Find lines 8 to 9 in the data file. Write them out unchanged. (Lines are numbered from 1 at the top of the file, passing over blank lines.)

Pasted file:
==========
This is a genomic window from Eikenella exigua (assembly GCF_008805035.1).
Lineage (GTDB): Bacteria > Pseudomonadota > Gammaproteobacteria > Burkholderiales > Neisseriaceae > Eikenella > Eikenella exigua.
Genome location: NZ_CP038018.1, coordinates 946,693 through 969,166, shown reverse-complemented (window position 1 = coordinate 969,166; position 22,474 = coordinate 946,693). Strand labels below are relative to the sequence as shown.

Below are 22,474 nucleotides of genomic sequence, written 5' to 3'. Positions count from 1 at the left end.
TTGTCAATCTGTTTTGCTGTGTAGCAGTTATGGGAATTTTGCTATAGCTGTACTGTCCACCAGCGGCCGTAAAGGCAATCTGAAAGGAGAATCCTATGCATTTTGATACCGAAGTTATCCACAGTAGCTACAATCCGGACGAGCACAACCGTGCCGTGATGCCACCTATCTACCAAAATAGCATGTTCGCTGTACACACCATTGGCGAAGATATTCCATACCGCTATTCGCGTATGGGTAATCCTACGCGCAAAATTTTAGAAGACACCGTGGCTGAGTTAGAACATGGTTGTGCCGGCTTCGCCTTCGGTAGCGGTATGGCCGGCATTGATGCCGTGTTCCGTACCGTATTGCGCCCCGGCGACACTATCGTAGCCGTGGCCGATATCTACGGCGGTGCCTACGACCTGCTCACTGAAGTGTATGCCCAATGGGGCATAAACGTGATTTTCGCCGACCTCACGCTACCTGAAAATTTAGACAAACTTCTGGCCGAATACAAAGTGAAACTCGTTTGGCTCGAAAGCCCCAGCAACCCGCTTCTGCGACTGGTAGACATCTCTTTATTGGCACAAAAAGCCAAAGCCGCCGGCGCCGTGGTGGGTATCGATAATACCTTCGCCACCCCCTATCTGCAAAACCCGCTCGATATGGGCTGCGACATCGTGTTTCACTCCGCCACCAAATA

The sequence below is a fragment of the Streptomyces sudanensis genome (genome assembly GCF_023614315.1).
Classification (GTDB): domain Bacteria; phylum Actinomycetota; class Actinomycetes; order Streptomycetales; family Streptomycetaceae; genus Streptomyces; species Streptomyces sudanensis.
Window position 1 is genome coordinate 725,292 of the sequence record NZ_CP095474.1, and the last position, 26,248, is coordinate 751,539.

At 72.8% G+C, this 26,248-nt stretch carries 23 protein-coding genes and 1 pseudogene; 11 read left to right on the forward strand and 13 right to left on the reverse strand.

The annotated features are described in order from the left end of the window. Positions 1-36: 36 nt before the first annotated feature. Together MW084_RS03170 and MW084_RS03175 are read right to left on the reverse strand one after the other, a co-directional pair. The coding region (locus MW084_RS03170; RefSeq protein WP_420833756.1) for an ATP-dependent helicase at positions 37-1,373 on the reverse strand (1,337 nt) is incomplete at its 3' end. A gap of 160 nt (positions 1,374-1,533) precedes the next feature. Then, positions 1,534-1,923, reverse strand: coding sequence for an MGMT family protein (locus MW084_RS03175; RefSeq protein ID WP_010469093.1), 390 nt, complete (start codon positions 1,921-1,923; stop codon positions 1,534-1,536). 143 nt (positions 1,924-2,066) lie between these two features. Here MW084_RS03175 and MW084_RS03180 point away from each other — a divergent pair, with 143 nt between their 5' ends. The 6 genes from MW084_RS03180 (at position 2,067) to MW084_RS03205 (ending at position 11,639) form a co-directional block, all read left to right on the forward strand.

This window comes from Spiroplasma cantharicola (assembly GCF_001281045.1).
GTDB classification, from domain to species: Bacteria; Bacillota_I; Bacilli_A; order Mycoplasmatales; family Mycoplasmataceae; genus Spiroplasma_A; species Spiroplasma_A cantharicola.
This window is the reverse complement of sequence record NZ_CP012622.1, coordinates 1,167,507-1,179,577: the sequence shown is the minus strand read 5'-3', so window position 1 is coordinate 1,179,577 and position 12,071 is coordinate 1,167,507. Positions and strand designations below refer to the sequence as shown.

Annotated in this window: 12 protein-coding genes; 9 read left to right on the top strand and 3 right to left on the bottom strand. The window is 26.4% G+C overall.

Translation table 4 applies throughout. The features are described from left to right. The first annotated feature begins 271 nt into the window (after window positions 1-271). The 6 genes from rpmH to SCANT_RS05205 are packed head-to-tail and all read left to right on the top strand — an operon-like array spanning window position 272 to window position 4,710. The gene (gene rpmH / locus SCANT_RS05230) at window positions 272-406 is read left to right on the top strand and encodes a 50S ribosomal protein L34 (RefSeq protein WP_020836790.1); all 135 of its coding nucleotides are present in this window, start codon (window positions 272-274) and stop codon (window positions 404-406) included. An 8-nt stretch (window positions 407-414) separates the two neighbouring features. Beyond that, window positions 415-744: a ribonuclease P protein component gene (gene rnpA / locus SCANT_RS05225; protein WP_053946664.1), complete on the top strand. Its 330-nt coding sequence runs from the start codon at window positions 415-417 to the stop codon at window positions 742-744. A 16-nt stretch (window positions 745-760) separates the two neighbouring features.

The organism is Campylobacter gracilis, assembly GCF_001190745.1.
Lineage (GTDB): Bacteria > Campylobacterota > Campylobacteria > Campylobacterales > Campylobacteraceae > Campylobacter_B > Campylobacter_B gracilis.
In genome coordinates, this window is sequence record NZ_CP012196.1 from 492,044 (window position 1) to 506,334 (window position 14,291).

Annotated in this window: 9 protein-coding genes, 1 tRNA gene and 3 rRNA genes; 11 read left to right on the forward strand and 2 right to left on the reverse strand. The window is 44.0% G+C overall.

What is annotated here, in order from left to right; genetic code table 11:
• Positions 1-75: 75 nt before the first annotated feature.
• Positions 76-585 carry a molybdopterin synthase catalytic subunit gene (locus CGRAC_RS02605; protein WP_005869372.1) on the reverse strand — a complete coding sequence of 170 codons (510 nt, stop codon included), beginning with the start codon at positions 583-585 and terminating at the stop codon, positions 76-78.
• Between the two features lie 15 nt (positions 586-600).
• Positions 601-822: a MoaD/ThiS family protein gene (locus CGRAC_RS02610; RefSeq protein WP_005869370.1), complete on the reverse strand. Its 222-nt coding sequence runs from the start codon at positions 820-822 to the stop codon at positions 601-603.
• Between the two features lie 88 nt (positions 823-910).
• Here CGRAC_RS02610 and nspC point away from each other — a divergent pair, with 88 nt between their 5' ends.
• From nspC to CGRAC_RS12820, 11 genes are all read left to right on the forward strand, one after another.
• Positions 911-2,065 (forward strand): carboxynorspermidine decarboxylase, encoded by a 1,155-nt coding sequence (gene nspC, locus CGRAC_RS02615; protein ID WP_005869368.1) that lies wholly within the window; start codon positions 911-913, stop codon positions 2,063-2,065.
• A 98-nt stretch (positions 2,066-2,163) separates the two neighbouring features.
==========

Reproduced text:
Window position 1 is genome coordinate 725,292 of the sequence record NZ_CP095474.1, and the last position, 26,248, is coordinate 751,539.

At 72.8% G+C, this 26,248-nt stretch carries 23 protein-coding genes and 1 pseudogene; 11 read left to right on the forward strand and 13 right to left on the reverse strand.